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“Location, location, location”. While Harold Samuel (founder of Land Securities) is often credited with coining this phrase in 1944, it is believed to have been in common use when he was still quite young. While the phrase’s exact origin may be uncertain, we are certain of location’s critical importance in the rise of Spar.

COVID-19 has changed so much for so many. The burning question on our mind is this: Has COVID-19 caused Spar to lose, or squander, its location competitive advantage and will this change our investment case?

The group has historically been well-positioned in convenient neighbourhood locations as many of the historic ‘corner café’ owners have upgraded to the Spar banner. This has fuelled Spar’s market share growth as modern lifestyle dynamics such as smaller housing units and time-starved dual income households, among others, that have driven a trend towards more frequent shops and emphasising convenience.

The importance of extensive reach into neighbourhood and community centres is borne out by numerous international and domestic studies that suggest that key determinants of store selection are, in fact, convenience, both in terms of location and the available product range.

Cue the COVID-19 pandemic...

Lockdown directives and safety concerns drove anxious consumers to neighbourhood food stores for supplies. This proved to be a boon for Spar, which saw nominal sales growth ahead of the General Dealers segment (Statistics SA definition: Retail trade in non‑specialised stores with food, beverages and tobacco predominating).

However, since the lockdown ended Spar’s sales growth has lagged the General Dealers segment. Topping the list of possible factors that we consider may be behind this lagging performance, is the pandemic-fuelled rise of on-demand grocery delivery.

Has this silver bullet negated Spar’s long-standing neighbourhood location advantage by bringing the store even closer to consumers, in fact, as close as the palm of their hands?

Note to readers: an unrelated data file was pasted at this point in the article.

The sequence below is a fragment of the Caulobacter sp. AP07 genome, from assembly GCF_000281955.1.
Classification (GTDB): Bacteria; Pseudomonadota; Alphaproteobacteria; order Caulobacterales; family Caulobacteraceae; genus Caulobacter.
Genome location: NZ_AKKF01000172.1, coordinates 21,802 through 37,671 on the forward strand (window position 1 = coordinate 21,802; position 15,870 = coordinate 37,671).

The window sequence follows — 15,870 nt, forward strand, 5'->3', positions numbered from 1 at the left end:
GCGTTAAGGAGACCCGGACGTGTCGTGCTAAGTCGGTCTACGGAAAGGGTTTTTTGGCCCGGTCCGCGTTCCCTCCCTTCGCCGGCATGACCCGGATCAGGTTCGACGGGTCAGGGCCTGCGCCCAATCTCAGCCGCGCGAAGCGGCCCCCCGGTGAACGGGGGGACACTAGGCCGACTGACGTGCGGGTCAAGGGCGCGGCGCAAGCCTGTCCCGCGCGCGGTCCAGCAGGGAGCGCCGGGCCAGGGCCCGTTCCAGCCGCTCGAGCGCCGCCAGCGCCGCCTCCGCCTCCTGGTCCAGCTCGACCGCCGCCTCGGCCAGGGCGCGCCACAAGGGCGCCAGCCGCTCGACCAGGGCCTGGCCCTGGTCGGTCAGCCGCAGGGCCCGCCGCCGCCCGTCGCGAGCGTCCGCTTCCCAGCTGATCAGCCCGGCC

During this time on-demand grocery delivery ‘became a thing’, and while Checkers’ Sixty60 was not the first scheduled or on-demand grocery delivery, the meteoric rise of Checkers’ Sixty60 (April 2021) certainly captured the investment community’s imagination. Pick n Pay and Woolworths also juiced up their delivery offerings while Spar was, for the most part, silent...until recently.

We acknowledge that operating an on-demand grocery delivery service in Spar’s case is a little complicated. Unlike the corporate ownership of stores in the case of the other grocery retailers, Spar’s store owners are independent retailers, that happen to fly the Spar banner.

Spar recently reported in its 2022 financial results, that it has “made excellent progress with its newly developed on-demand shopping platform SPAR2U, having gone live at 87 stores during the second half of the [2022] financial year”. SPAR2U takes the form of an ‘ecommerce as a service’ solution that Spar offers to store owners.

Our lingering concern is that it may be difficult (or impossible) to win back the customers lost to peers’ on-demand services, especially now that the new behaviour has been given time to establish itself. Essentially, now that the customer has downloaded the app and is happy with the service they are receiving, why should they switch from Sixty60, for instance, to SPAR2U.

Bringing it back to our investment case for Spar: While we are concerned about Spar’s competitive position in South Africa, we believe the sufficient factors exist to afford us the time (for at least another six months) to wait-and-see whether or not the South African location advantage is lost forever or recoverable. These factors are:
1) The robust performance of their Irish and Swiss operations,
2) The turnaround potential of its Polish operation, and
3) A narrower, albeit persistent, lag of nominal sales growth to the General Dealer segment in 3QFY2022. (July 2022-September 2002).

About the Author

Alec Abraham
Senior Equity Analyst, Sasfin Wealth

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